Patient Zero on all this was a WSJ article that's much more about parents hiring coaches so that they aren't completely pwned by their kids. Most of the kids interviewed are all
Rob hopes his friends don’t find out how he upped his game. “They’ll probably think I’m cheating or something,” he said. “That’s how 10-year-old kids work.”
“I felt like taking lessons was over the edge,” said Elliot. Now, he’s reconsidering. “I don’t want my dad to be better than me.”
Mr. Giles’ 13-year-old daughter, Morgan, says “it’s kind of cool but weird at the same time.” She dislikes how her dad screams with delight whenever he wins a match. “It’s annoying.”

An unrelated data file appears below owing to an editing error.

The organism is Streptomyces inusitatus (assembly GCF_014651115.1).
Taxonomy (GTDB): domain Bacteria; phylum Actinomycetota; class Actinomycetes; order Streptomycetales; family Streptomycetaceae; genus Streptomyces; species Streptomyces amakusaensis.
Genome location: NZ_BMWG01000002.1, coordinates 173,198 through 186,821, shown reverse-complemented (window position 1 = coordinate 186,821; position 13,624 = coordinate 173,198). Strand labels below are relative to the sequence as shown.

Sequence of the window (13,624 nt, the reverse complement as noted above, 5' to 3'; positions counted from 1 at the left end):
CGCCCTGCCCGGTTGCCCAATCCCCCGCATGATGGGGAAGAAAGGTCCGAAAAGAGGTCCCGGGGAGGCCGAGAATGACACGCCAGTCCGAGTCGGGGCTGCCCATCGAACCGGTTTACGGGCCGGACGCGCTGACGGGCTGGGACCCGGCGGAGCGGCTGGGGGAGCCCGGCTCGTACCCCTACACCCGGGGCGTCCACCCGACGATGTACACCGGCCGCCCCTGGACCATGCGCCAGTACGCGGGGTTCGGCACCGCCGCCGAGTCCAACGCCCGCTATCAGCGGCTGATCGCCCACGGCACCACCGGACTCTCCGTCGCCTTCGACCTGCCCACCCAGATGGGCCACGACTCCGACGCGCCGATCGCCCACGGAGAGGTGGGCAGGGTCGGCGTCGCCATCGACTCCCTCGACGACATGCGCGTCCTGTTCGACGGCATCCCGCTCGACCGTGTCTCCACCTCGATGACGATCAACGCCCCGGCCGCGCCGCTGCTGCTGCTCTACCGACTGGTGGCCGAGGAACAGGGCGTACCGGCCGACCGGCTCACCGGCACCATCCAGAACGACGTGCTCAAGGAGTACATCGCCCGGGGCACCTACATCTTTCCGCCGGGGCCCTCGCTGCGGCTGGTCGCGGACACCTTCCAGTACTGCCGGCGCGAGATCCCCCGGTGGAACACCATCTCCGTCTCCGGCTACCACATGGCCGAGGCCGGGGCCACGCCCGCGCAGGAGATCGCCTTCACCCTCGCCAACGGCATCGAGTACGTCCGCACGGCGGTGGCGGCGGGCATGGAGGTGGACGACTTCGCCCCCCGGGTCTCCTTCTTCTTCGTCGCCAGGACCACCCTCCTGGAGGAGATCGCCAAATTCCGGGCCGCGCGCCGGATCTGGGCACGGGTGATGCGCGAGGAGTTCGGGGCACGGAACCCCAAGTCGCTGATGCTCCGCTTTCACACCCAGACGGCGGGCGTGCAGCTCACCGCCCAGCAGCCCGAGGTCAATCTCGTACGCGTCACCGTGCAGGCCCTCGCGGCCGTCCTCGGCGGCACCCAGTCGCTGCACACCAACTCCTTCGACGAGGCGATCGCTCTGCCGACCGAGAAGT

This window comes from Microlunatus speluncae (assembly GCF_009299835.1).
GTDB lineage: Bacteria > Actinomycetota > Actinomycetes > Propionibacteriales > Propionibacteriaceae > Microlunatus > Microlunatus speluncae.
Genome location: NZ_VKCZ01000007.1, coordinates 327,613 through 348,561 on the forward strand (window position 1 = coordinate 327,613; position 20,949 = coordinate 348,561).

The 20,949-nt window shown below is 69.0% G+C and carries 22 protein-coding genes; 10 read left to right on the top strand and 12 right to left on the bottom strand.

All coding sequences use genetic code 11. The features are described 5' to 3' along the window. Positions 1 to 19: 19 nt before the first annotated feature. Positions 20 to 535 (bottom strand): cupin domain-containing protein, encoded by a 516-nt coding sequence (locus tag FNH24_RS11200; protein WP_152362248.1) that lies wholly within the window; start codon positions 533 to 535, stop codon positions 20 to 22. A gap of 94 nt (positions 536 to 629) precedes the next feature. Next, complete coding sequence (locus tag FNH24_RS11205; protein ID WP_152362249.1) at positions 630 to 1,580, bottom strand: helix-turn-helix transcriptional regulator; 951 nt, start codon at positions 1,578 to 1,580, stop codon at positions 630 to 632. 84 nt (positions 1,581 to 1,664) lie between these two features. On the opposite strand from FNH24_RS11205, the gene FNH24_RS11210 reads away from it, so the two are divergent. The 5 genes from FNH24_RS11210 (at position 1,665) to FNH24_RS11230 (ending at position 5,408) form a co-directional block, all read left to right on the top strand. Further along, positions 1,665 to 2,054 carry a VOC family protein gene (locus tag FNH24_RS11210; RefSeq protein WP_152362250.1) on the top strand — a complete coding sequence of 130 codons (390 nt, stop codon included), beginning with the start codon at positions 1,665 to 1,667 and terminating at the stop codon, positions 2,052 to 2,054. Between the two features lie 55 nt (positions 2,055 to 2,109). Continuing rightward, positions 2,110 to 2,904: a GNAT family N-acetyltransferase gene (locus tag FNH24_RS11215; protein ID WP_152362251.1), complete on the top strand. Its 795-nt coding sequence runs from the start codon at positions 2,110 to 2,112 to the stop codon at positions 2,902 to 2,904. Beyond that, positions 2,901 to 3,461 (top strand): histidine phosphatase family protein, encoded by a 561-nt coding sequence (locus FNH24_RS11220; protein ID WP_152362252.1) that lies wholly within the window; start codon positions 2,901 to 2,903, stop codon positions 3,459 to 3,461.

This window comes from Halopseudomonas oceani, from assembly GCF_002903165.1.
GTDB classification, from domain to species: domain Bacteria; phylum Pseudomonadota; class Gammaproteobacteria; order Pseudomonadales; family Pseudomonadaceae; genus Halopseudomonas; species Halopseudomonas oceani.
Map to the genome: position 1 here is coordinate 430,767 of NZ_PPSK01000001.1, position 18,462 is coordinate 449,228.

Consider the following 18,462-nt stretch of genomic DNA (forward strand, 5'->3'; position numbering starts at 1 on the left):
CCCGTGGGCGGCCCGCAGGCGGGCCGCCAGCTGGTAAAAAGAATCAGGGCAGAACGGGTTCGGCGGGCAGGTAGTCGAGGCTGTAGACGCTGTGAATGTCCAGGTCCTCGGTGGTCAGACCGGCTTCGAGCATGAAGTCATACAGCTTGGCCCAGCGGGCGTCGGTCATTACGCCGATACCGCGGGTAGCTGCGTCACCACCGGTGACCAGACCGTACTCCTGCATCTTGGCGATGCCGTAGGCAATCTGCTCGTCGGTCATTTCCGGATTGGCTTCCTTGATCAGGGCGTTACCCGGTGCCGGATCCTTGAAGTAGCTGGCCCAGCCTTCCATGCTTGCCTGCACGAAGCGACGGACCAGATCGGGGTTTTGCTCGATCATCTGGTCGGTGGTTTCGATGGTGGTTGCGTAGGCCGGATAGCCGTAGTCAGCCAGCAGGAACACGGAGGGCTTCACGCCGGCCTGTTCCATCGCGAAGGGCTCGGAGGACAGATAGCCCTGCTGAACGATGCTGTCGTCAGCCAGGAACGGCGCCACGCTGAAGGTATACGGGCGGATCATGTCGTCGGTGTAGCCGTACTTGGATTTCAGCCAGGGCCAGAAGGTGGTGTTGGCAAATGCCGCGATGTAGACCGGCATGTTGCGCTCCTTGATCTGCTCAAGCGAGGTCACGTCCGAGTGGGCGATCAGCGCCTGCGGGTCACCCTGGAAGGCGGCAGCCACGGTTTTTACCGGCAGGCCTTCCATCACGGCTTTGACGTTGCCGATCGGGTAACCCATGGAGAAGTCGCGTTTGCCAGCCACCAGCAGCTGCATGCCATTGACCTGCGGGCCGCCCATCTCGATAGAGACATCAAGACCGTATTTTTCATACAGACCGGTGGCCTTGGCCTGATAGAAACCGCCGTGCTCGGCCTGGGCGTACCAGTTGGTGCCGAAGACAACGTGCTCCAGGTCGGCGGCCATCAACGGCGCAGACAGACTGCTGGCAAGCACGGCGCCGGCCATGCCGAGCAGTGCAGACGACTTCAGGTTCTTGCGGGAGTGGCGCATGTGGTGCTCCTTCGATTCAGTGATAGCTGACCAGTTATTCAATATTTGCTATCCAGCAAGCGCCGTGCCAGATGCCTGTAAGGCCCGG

Paul Rakovich’s 7- and 9-year-old sons grew suspicious when their dad suddenly became a lot better at “Fortnite.” Mr. Rakovich, of suburban Denver, copped to getting an online coach. Now all three take lessons separately.
“My oldest is better than me, no doubt about it, and I wanted at a minimum to hang at his level,” Mr. Rakovich said.